The Ashes, the biggest Test rivalry in history, is has never been bereft of controversies. In the ongoing Ashes 2019, the first test at Edgbaston several incorrect umpiring decisions and the English crowd booing Steve Smith and David Warner made headlines. The 142 years of Ashes history is rich with a plethora of great controversies that literally shook the cricketing world. Here is a look at some of the biggest Ashes controversies of all time.
Ashes 1932-33 – The Bodyline saga:
This wasn’t just the biggest Ashes controversy; the Bodyline saga has gone down in history as the biggest conflicts to have hit cricket. The ‘Bodyline’ came into existence in the Ashes 1932-33 in Australia where the English team devised a way to stop Australia’s premier batsman, Donald Bradman, by what was then called the ‘Leg Theory’. The plan was simple: bowling at the body of the batsman at pace with the leg-stump line.
2. Ashes 1978-79- Lillee’s ‘ComBat’:
Dennis Lillee wore his heart on his sleeve and never really bothered much about what the world thought of him. On the second day of the first Ashes Test at Perth in 1979, this was on in full display as Lillee sauntered onto the field flaunting a metal bat. Called as the ‘ComBat’, the bat had been made with aluminum and had been gifted to Lillee by a friend.
After Lillee smoked a boundary through covers, there was a resounding ‘thunk’ sound that reverberated across the field. England skipper Mike Brearley raised objections about the bat with the on field umpires and after a long and ugly verbal altercation Lillee was eventually asked to let go of the metal bat. A fuming Lillee hurled the bat in the air and was seen mouthing off some expletives as he was forced to give up his metal bat.
3. Ashes 2013 – When Broad refused to walk:
This is one of the biggest Ashes controversies in recent times and tainted England seamer Stuart Broad’s name in Australia forever. On the third day of the Trent Bridge Test of Ashes 2013, Broad caused furore in the Australian media and fans as he refused to walk after edging a delivery from left-arm spinner Ashton Agar to Michael Clarke at first slip. The Australian fielders appealed vociferously but the umpire Aleem Dar was unmoved.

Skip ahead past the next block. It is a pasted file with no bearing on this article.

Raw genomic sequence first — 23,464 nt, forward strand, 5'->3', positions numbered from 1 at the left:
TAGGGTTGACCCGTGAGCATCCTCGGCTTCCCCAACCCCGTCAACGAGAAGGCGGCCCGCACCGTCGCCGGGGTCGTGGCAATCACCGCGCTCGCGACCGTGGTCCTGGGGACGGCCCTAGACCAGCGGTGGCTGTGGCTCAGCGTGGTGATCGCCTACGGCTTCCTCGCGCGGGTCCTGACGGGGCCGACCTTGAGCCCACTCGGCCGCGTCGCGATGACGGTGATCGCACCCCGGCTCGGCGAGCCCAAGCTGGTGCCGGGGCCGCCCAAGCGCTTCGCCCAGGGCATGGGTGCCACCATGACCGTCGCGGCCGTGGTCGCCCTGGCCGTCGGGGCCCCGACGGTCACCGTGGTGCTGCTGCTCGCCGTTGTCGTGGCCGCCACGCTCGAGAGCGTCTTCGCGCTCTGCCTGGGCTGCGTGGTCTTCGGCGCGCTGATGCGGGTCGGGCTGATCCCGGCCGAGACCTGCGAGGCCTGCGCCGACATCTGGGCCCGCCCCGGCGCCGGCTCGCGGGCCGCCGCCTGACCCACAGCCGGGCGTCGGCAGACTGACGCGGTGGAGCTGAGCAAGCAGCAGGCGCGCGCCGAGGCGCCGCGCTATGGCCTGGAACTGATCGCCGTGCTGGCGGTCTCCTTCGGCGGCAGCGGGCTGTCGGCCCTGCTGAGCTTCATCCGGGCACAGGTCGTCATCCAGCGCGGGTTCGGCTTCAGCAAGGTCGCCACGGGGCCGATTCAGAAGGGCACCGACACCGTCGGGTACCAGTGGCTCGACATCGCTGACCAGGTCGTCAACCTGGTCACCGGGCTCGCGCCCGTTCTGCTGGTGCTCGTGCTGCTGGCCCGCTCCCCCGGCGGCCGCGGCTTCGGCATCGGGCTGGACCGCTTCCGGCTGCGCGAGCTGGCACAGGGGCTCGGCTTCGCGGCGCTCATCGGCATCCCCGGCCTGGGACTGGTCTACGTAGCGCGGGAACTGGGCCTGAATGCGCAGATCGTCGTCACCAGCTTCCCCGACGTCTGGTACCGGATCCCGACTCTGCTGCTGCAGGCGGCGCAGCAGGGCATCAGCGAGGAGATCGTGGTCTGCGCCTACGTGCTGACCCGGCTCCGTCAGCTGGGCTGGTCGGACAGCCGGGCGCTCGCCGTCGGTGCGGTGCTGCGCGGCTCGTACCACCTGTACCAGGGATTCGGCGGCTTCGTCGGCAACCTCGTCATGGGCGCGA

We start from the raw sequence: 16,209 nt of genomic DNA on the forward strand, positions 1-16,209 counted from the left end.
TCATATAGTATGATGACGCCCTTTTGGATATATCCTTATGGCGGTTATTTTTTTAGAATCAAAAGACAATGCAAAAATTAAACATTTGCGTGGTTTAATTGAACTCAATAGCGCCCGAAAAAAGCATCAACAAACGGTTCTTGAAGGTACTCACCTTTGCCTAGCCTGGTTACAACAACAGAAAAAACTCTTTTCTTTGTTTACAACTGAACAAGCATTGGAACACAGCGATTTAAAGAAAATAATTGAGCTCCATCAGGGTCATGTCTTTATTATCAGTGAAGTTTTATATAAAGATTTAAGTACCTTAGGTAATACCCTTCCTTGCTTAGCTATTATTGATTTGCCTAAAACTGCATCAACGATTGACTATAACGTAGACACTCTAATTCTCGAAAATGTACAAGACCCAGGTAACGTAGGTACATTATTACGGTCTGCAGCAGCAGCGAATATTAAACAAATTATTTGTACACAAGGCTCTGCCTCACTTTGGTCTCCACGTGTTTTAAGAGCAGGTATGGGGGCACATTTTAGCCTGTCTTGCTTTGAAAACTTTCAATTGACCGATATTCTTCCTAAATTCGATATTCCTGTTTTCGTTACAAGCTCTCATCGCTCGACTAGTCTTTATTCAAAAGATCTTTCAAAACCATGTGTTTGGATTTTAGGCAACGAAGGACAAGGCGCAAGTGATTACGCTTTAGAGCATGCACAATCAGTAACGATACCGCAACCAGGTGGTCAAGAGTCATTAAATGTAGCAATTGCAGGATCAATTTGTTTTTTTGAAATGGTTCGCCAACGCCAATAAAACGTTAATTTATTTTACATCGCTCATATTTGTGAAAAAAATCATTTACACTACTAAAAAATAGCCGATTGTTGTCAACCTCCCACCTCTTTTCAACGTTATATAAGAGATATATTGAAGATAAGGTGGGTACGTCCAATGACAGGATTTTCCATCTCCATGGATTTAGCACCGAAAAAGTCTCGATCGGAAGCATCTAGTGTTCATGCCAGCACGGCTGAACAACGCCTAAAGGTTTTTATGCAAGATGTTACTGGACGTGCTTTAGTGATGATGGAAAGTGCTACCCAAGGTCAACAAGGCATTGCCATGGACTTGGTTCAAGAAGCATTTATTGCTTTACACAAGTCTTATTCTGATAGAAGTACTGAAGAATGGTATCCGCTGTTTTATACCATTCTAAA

However, TV replays on the big screen showed a clear and thick deflection off Broad’s bat and into the palms of the fielder. The Australians were livid on the field but the decision had been made. Broad, who was batting on 37 then, went on to add 28 more runs and England eventually won the Test by just 14 runs. This led to severe heartburn among the Aussie fans and Broad was labeled a “cheat” unanimously across their media.
4. Ashes 2005 – Ponting loses his cool:
Ricky Ponting was known to lose his cool every now and then and challenging battles often brought out the worst in him. The Ashes 2005 has been one of the best and toughest Test series in the history of the sport. Ponting, who was the Australian captain in the series, completely blew his lid when he was run-out by substitute fielder Gary Pratt. The incident happened in the 4th Test of the series at Trent Bridge when Ponting was scrambling for a single at the batsman’s end and Gary Pratt, who had replaced fast bowled Simon Jones a little earlier, managed a direct hit from cover and had Ponting short of the crease.
The match was hanging delicately then and Ponting’s dismissal for 48 gave England the edge. Ponting was livid as he walked off and the cameras clearly caught him mouthing off expletives towards the England dressing room – they were apparently directed at coach Duncan Fletcher.
The background to the whole incident was that Ponting and the Australians were already peeved at the England team for using multiple substitutes throughout the series. And little-known substitute Gary Pratt achieving such a crucial run-out only added fuel to the fire. The Australian captain was fined 75 per cent of his match fee and England secured a famous 3-wicket win.
What are some of the other biggest Ashes controversies you feel should be on this list? Comment below.